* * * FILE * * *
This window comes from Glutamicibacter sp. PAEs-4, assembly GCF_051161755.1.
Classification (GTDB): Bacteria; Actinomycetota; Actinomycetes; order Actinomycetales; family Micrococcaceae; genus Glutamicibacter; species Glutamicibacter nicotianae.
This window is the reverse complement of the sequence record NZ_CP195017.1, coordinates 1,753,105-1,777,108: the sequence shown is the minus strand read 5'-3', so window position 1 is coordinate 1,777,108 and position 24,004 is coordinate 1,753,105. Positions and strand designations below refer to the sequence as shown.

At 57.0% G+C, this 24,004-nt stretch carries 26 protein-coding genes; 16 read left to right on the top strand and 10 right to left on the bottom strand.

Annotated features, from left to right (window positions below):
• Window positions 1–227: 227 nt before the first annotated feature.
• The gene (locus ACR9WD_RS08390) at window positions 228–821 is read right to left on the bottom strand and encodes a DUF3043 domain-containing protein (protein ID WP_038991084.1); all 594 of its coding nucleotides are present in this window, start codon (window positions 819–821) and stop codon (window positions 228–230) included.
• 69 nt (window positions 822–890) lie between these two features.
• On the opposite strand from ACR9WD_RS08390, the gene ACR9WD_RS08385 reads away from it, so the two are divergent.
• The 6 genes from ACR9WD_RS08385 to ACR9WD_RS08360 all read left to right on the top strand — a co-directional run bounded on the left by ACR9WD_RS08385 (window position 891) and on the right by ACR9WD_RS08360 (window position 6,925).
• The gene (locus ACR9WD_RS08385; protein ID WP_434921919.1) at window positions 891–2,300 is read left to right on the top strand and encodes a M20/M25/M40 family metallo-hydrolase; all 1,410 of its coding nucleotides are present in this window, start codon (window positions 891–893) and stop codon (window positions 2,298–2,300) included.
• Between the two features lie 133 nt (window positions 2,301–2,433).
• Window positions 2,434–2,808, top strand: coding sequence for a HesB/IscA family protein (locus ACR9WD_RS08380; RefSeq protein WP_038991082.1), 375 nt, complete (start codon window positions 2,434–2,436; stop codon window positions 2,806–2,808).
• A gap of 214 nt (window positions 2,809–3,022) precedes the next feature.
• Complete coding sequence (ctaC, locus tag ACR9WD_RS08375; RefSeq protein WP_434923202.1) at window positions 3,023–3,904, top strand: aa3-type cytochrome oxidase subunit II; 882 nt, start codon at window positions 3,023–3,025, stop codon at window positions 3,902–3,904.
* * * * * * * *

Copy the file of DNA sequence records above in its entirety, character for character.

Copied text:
This window comes from Glutamicibacter sp. PAEs-4, assembly GCF_051161755.1.
Classification (GTDB): Bacteria; Actinomycetota; Actinomycetes; order Actinomycetales; family Micrococcaceae; genus Glutamicibacter; species Glutamicibacter nicotianae.
This window is the reverse complement of the sequence record NZ_CP195017.1, coordinates 1,753,105-1,777,108: the sequence shown is the minus strand read 5'-3', so window position 1 is coordinate 1,777,108 and position 24,004 is coordinate 1,753,105. Positions and strand designations below refer to the sequence as shown.

At 57.0% G+C, this 24,004-nt stretch carries 26 protein-coding genes; 16 read left to right on the top strand and 10 right to left on the bottom strand.

Annotated features, from left to right (window positions below):
• Window positions 1–227: 227 nt before the first annotated feature.
• The gene (locus ACR9WD_RS08390) at window positions 228–821 is read right to left on the bottom strand and encodes a DUF3043 domain-containing protein (protein ID WP_038991084.1); all 594 of its coding nucleotides are present in this window, start codon (window positions 819–821) and stop codon (window positions 228–230) included.
• 69 nt (window positions 822–890) lie between these two features.
• On the opposite strand from ACR9WD_RS08390, the gene ACR9WD_RS08385 reads away from it, so the two are divergent.
• The 6 genes from ACR9WD_RS08385 to ACR9WD_RS08360 all read left to right on the top strand — a co-directional run bounded on the left by ACR9WD_RS08385 (window position 891) and on the right by ACR9WD_RS08360 (window position 6,925).
• The gene (locus ACR9WD_RS08385; protein ID WP_434921919.1) at window positions 891–2,300 is read left to right on the top strand and encodes a M20/M25/M40 family metallo-hydrolase; all 1,410 of its coding nucleotides are present in this window, start codon (window positions 891–893) and stop codon (window positions 2,298–2,300) included.
• Between the two features lie 133 nt (window positions 2,301–2,433).
• Window positions 2,434–2,808, top strand: coding sequence for a HesB/IscA family protein (locus ACR9WD_RS08380; RefSeq protein WP_038991082.1), 375 nt, complete (start codon window positions 2,434–2,436; stop codon window positions 2,806–2,808).
• A gap of 214 nt (window positions 2,809–3,022) precedes the next feature.
• Complete coding sequence (ctaC, locus tag ACR9WD_RS08375; RefSeq protein WP_434923202.1) at window positions 3,023–3,904, top strand: aa3-type cytochrome oxidase subunit II; 882 nt, start codon at window positions 3,023–3,025, stop codon at window positions 3,902–3,904.